I wove a pair of tapestries several years ago now which I liked a great deal. They were inspired by a moment hiking in the Austrian Alps with some good friends (how often do you get to say "hiking in the Austrian alps"?). I was looking through the wide slats of a cow barn and watching the sunshine stream in through the openings on the other side. The patterns of flecks of light reminded me of shifting flames and suddenly I was thinking about fire.
I have experienced living close to several very large fires in New Mexico and Colorado. Once when I lived in El Rito, half the town was evacuated as I watched the fire come over the ridge about a mile from my home. They were able to control it before I had to leave, but that moment of, "what besides the dog do I take" is a powerful one. Sometimes the answer is, just the dog.
Other fires have not been as close, but the choking smoke has influenced every aspect of my day and the impact on communities can be extreme.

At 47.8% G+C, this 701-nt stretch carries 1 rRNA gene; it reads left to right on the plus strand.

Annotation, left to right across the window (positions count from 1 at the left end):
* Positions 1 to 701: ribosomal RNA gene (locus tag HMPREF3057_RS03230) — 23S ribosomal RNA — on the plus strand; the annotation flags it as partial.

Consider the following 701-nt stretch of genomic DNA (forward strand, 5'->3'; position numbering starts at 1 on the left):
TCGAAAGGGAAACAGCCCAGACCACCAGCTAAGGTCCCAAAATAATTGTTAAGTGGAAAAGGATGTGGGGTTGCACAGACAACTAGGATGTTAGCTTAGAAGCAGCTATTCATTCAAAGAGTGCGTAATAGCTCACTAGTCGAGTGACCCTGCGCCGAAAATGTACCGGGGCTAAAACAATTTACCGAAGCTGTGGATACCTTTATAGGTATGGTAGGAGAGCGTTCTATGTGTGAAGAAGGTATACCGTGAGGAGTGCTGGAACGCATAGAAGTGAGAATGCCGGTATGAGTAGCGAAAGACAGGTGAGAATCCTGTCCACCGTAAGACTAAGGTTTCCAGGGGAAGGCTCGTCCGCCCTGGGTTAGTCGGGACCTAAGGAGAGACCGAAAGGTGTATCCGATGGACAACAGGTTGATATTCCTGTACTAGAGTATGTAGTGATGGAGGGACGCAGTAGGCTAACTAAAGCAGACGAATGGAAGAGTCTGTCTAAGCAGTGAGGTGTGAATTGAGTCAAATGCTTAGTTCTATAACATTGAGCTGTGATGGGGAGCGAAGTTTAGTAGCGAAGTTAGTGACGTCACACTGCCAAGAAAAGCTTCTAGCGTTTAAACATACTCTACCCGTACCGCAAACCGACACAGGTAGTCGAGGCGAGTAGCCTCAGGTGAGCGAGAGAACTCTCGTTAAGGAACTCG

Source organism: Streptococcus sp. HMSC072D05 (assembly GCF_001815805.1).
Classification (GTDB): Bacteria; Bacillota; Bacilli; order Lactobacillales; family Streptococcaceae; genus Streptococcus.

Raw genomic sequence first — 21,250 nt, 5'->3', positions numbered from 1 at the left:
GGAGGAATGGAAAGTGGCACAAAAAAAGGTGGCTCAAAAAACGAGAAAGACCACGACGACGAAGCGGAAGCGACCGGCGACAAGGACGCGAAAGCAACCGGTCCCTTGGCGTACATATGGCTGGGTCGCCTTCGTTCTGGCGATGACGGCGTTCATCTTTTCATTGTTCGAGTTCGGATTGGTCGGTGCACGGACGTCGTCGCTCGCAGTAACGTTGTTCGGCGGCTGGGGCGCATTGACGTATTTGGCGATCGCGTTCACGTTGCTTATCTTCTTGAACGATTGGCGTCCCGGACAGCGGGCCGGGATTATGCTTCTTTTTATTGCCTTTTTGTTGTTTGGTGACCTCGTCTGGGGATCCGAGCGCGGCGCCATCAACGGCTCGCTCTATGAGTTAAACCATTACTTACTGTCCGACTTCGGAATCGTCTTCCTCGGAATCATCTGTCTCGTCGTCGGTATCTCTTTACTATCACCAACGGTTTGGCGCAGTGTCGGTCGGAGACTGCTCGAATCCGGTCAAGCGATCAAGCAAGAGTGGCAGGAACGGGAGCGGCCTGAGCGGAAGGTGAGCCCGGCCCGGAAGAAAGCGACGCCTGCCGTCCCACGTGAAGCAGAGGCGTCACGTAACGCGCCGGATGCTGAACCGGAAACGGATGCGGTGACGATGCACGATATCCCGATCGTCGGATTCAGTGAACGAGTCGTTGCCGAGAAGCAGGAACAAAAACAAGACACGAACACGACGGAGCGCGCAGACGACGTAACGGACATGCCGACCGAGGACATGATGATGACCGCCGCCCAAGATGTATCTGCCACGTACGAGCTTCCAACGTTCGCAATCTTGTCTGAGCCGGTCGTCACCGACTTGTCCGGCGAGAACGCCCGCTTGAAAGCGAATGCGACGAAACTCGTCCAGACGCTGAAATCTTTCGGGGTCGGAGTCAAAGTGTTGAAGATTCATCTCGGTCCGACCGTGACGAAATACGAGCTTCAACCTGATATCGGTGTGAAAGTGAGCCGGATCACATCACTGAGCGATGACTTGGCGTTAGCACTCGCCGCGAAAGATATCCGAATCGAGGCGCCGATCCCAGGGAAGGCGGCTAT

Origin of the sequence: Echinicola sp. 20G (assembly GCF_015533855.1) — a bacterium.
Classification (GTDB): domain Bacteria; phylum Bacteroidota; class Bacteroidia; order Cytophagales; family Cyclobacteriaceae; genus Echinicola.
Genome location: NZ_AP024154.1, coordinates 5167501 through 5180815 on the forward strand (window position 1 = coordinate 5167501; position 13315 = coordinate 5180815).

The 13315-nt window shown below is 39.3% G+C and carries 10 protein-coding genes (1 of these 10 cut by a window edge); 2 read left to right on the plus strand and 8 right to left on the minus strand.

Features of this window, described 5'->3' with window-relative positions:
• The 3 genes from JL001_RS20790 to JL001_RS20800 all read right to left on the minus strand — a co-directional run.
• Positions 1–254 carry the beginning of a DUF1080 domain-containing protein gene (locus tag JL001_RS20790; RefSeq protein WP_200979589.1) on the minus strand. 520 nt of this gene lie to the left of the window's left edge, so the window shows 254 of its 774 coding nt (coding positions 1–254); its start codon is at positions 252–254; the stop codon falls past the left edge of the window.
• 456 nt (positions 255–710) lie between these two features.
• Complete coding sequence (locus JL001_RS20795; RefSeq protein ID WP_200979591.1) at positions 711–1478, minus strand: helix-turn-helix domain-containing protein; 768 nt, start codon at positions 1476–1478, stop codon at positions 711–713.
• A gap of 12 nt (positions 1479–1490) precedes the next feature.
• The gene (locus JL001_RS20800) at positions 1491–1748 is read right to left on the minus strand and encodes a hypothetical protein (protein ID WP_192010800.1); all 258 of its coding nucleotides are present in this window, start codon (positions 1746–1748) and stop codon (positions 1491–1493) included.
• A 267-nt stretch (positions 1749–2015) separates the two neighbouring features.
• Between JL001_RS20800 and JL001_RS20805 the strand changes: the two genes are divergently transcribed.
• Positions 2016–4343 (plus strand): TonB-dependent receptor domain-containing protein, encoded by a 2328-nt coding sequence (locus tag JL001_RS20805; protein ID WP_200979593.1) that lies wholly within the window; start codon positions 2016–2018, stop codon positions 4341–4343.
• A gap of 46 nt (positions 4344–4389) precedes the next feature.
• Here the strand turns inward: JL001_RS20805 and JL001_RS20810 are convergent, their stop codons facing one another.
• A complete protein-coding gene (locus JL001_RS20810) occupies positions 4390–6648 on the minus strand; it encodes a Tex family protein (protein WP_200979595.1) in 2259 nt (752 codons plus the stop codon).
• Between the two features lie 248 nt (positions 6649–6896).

I wove these two pieces titled after the Japanese haiku by Mizuta Masahide (1657-1723):
Barn's burnt down--
I can see the moon.
Translations are varied, but I believe the poem speaks to seeing the truth when the details are no longer important.
The first tapestry was juried into the Firestorm show which was about the large and devastating 2012 fire outside Colorado Springs, CO. That piece was purchased at the show.
The second tapestry has hung in my studio for about four years now. One of the participants at the July Colorado retreat was a nurse anesthetist for a long time and more recently has become interested in hospice. I did not know this, but many hospice agencies use this poem as a core illustration in their philosophy. It makes sense. If you are dying (and you know it), the things that become important must narrow drastically.
Susan purchased the second tapestry and I couldn't be happier to have it live with someone who is doing this good work.
I may have to revisit this subject again and weave another piece to hang in this one's spot in my studio. Life is short and we must make sure to spend our moments well.